Caitlin "Cait" Shields '11 March 13, 2019 10:58 AM updated: June 7, 2019 5:36 PM
The small Texas town of Brady is dedicating a statue this summer to a hometown and Aggie hero, James Earl Rudder ’32.
Known among Aggies as a former university and A&M System president and among residents of McCulloch County as a former high school coach and mayor, Rudder served during World War II, rising to the rank of major general after the war, and was commander of the historic Pointe du Hoc assault on D-Day in Normandy.
Anthony "Shady" Groves '68, mayor of Brady, said the effort to memorialize Rudder began a few years ago when Rudder's biographer spoke in town and mentioned a number of monuments exist around the world remembering Rudder's service, but there was not yet one in Rudder's adopted hometown.
"His legacy in Brady centers around the positive things he did as the mayor," Groves said, noting construction of a dam, which created the Brady Creek Reservoir, is one of Rudder's tangible contributions to the town. "A number of small towns flooded [last fall] that were along a river. [He] built a dam that did exactly what it was supposed to do when it was flooding in most other towns in this part of the country; it went from half full to full and we didn't have any problems at all.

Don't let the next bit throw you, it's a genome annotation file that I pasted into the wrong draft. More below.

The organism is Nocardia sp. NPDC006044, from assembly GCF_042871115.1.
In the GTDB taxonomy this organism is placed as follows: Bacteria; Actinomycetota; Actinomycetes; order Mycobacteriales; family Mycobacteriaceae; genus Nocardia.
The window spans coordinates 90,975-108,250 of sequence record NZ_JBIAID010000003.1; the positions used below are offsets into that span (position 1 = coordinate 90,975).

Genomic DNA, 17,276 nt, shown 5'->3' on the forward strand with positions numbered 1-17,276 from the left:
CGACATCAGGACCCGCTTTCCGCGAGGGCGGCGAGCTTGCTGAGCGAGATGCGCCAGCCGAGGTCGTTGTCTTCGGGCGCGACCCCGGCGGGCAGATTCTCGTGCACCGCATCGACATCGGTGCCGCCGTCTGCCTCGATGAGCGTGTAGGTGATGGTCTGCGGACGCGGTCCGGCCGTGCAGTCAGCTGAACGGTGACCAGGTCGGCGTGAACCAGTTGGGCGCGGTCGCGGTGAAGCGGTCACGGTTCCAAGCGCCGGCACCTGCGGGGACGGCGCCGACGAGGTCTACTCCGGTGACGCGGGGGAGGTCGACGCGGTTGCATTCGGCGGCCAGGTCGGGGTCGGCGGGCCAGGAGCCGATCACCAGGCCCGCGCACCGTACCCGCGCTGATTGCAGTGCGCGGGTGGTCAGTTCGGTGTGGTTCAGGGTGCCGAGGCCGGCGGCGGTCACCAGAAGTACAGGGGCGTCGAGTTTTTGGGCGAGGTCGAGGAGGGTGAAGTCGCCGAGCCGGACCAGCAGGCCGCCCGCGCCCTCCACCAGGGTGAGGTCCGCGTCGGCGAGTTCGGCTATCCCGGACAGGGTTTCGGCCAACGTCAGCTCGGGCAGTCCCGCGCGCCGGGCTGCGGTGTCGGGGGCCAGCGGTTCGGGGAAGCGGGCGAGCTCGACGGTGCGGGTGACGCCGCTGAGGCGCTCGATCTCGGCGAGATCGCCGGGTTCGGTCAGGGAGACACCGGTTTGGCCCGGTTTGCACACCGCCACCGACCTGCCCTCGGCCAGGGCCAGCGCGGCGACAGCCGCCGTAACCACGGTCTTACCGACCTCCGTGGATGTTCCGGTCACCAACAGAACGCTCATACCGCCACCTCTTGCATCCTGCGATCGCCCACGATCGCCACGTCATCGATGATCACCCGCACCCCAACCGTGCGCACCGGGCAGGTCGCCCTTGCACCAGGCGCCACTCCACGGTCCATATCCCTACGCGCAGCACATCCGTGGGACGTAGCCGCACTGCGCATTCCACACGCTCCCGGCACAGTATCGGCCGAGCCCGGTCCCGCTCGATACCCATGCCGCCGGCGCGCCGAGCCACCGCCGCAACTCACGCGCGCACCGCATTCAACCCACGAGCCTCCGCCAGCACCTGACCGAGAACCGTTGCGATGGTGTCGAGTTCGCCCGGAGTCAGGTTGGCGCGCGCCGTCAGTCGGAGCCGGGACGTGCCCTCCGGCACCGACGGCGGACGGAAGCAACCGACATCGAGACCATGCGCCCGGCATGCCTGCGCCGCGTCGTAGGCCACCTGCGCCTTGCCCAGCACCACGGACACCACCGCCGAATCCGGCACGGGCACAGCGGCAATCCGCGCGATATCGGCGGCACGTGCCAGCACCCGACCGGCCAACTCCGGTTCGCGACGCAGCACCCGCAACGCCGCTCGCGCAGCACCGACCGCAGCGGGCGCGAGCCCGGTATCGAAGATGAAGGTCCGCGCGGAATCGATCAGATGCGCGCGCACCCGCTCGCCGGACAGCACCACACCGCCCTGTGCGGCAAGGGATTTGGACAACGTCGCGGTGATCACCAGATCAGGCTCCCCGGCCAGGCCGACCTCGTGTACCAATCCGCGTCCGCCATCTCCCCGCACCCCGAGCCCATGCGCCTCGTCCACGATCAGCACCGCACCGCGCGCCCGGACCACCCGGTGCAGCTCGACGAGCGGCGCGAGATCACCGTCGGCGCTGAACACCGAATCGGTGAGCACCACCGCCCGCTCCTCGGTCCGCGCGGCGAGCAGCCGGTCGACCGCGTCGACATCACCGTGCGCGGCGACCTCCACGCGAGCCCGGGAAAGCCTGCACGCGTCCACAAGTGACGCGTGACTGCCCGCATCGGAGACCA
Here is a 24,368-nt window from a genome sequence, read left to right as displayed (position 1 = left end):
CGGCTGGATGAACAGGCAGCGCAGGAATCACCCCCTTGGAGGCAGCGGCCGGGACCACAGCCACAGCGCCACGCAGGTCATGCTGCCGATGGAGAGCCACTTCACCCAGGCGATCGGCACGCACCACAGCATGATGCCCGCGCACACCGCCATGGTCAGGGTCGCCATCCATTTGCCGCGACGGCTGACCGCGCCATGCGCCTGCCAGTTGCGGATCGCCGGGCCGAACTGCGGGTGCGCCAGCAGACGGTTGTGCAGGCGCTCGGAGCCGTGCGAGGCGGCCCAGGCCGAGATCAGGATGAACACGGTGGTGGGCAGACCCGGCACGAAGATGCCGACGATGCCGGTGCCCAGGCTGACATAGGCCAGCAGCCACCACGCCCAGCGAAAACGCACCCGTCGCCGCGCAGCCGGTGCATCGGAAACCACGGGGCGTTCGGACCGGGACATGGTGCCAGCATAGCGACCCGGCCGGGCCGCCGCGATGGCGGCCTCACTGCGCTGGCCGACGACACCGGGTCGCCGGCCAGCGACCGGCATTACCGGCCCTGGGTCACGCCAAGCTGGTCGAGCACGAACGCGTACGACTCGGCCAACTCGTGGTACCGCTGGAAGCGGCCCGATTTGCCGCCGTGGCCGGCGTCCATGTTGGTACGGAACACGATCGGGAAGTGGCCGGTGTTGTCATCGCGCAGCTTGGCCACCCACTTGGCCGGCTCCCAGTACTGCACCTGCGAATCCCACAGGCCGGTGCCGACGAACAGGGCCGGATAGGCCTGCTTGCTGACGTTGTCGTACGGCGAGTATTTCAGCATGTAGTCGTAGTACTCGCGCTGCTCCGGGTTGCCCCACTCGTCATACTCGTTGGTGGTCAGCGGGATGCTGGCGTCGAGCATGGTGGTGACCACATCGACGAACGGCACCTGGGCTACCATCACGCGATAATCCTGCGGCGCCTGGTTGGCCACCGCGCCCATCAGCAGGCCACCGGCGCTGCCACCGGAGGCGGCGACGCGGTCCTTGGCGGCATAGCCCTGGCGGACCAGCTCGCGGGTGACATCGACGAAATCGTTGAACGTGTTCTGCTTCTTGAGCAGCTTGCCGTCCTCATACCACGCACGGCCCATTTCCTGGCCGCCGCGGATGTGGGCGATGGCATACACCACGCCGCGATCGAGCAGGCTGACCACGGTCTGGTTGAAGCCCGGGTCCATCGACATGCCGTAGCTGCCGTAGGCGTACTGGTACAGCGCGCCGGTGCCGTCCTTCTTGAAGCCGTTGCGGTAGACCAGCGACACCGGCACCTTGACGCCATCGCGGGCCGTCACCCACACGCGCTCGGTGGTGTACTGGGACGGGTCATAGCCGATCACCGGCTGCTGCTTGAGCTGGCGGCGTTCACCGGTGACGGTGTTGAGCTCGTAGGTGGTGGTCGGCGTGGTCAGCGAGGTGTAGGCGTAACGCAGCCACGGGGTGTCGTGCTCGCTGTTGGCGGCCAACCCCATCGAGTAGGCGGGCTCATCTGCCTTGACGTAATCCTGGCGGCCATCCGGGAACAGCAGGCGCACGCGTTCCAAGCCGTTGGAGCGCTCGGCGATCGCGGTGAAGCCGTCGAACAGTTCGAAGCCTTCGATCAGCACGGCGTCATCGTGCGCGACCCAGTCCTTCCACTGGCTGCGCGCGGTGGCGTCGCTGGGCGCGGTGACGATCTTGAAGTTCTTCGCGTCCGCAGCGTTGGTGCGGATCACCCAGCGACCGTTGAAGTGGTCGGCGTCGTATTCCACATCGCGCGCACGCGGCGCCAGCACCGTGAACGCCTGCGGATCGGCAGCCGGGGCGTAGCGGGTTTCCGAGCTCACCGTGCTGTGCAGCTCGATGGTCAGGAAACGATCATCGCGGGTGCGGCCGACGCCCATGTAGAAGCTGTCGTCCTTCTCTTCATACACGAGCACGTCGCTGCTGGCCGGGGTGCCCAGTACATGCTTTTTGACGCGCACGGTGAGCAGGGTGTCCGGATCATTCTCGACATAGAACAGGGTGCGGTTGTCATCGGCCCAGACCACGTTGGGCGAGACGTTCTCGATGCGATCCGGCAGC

Groves cited a few of Rudder's contributions to A&M as its president, including changing participation in the Corps of Cadets to be non-compulsory and admitting women and black students as part of his TAMU legacy. "He started A&M down the road to it being what it is right now."
Groves said this honor has personal significance as he was a student while Rudder was president and would visit Rudder and his wife, Margaret, when Groves's parents came to Aggieland.
"He was very good friend of my folks," he said, adding he had the "deepest respect" for Rudder.
The 8-foot bronze statue of Rudder in his battle fatigues will be dedicated at 2 p.m. on June 6, the 75th anniversary of D-Day, in the downtown Brady square and all interested parties are invited to attend the 30-minute ceremony. Read more from the Brady Standard-Herald here.
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